Here is the Key Factor to Successful Diversification

January 19, 2023  |  Tim Fortier

This week, the Commerce Department released a number of data series that were HIGHLY recessionary. Retail Sales clocked in at -1.1% month-over-month, Industrial Production came in at -0.7% month-over-month, and Manufacturing Production registered -1.3% month-over-month.

We just saw one of the worst two-month declines in retail sales since the Global Financial Crisis and the covid lockdowns – and with consumer debt at all-time highs, we don’t anticipate this trend changing anytime soon. 

Furthermore, the Fed holdings of US Treasury notes and bonds just fell by the largest amount in history. So what has been a big prop for asset prices is being removed.   

Now, if you take all of this to conclude that 2023 may be another bumpy ride, you probably are not too far off. 

With the possibility of a recession ever looming, investors may be looking for ways to manage the uncertainty.

In the world of investing, diversification is often touted as a way to manage risk in a portfolio.

The idea is by investing in a variety of asset classes, such as stocks, bonds, and real estate, an investor can spread their risk and reduce the impact of any one investment on their overall portfolio. 

However, during times of economic crisis, the correlation between asset classes often increases, meaning that they all tend to move in the same direction. This can lead to diversification failing as a risk management strategy. 

One of the main reasons that diversification can fail as a risk management strategy is that correlation between asset classes often increases.

First, a quick primer on what correlation is:

  • If asset class A rises by 10% and asset class B also rises by 10%, they have a perfect correlation of 1.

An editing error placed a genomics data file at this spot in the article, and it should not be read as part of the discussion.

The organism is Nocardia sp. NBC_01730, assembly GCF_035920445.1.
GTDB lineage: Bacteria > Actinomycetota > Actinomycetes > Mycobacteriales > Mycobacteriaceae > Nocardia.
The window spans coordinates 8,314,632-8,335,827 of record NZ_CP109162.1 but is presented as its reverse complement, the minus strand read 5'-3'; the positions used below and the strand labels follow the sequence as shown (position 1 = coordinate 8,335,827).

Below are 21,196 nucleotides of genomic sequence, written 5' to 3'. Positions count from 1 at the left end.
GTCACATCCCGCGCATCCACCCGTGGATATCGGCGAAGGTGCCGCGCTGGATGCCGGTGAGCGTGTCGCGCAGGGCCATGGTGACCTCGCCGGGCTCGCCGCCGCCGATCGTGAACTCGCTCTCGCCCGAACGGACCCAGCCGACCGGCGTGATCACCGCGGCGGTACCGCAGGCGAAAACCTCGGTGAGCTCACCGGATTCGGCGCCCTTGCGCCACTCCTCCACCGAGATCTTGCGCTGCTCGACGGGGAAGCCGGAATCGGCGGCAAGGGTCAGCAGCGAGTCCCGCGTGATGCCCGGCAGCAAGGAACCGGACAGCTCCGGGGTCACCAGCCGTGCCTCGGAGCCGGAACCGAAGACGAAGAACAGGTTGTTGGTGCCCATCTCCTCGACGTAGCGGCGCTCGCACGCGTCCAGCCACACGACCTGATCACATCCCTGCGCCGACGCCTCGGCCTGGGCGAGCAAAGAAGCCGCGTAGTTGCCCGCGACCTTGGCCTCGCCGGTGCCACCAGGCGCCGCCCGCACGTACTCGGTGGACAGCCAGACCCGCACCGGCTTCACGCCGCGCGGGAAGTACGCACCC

• If asset class A rises by 10% and asset class B doesn’t move at all, they have no correlation. 
  • If asset class A rises by 10% and asset class B falls by 10%, they have a perfect negative correlation of -1. 

Here is the big problem. Correlations are NOT static. They can and DO change. 

What investors are not being told is that during market declines, correlations increase.

At that EXACT point, you NEED correlations to be negative, they break down.

Let’s go through a couple of examples. 

We begin with a traditional asset allocation portfolio, strategically allocated across large caps, mid-caps, small-caps, international equities, commodities, and real estate.  

During the Great Financial Crisis, the U.S. stock market as measured by the S&P 500 Index fell by over 50% at its worse point.   

There was little difference between the performance of the asset allocation fund and the general market. 

Why is that? Isn’t diversification supposed to help?

The answer lies in this table, arranged to show how each asset class compares to another on the basis of correlation. 

Notice that nearly every asset class shows a correlation of .80 or higher. This explains why there was little performance difference between the “diversified” portfolio. 

In this period, bonds did, however, provide some protection.

With 2022 still fresh in investors’ minds, let’s look at the same data. 

It turns out in fact, that last year was even worse as the “diversified” portfolio returned less that the S&P 500.

Why? Simple. Bonds, often thought to mitigate risk in a portfolio, actually increased the risk. 

And again, the correlation among the various securities remained high, with bonds now the worst-performing asset class.  

If you still aren’t convinced, here’s another example to consider. 

Target date funds are among the most popular choices in 401k plans. For many plans, they are the default choice because of the favorable view toward “diversified” portfolios. 

But here again, the numbers come up short as the Target Date example performed worse than the S&P 500.  

Do you see the benefit of diversification? No? I don’t either.

If the goal of diversification is to minimize downside risk, it seems to be failing in living up to its promise. 

The key to diversification is not the number of assets you own, but the lack of correlation among the assets you do own. 

The legendary Fidelity manager, Peter Lynch, called it “diworseification” and maybe for good reason.

There are better ways to manage downside risk… but that is a story for another day.

If you’d like to talk more about Avalon can help you navigate the markets with success this year, schedule a free 1-hour consultation with one of their advisors right now.

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